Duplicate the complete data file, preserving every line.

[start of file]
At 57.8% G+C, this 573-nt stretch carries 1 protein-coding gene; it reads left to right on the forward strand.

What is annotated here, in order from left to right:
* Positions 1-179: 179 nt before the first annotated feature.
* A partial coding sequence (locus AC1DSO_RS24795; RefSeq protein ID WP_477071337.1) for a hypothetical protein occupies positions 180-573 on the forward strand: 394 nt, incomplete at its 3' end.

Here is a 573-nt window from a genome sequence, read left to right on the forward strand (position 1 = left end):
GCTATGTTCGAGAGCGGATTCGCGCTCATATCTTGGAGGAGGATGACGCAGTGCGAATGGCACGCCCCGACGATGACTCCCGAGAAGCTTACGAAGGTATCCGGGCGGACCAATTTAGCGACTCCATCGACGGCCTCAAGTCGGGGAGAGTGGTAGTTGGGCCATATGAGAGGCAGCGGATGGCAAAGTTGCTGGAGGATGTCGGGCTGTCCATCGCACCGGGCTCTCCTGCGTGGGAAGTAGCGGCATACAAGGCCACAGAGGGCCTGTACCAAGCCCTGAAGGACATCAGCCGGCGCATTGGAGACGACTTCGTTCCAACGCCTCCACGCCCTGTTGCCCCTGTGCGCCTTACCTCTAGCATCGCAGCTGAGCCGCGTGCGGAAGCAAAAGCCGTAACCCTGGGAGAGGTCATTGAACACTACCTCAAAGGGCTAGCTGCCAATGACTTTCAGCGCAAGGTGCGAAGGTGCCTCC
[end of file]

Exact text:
At 57.8% G+C, this 573-nt stretch carries 1 protein-coding gene; it reads left to right on the forward strand.

What is annotated here, in order from left to right:
* Positions 1-179: 179 nt before the first annotated feature.
* A partial coding sequence (locus AC1DSO_RS24795; RefSeq protein ID WP_477071337.1) for a hypothetical protein occupies positions 180-573 on the forward strand: 394 nt, incomplete at its 3' end.

Here is a 573-nt window from a genome sequence, read left to right on the forward strand (position 1 = left end):
GCTATGTTCGAGAGCGGATTCGCGCTCATATCTTGGAGGAGGATGACGCAGTGCGAATGGCACGCCCCGACGATGACTCCCGAGAAGCTTACGAAGGTATCCGGGCGGACCAATTTAGCGACTCCATCGACGGCCTCAAGTCGGGGAGAGTGGTAGTTGGGCCATATGAGAGGCAGCGGATGGCAAAGTTGCTGGAGGATGTCGGGCTGTCCATCGCACCGGGCTCTCCTGCGTGGGAAGTAGCGGCATACAAGGCCACAGAGGGCCTGTACCAAGCCCTGAAGGACATCAGCCGGCGCATTGGAGACGACTTCGTTCCAACGCCTCCACGCCCTGTTGCCCCTGTGCGCCTTACCTCTAGCATCGCAGCTGAGCCGCGTGCGGAAGCAAAAGCCGTAACCCTGGGAGAGGTCATTGAACACTACCTCAAAGGGCTAGCTGCCAATGACTTTCAGCGCAAGGTGCGAAGGTGCCTCC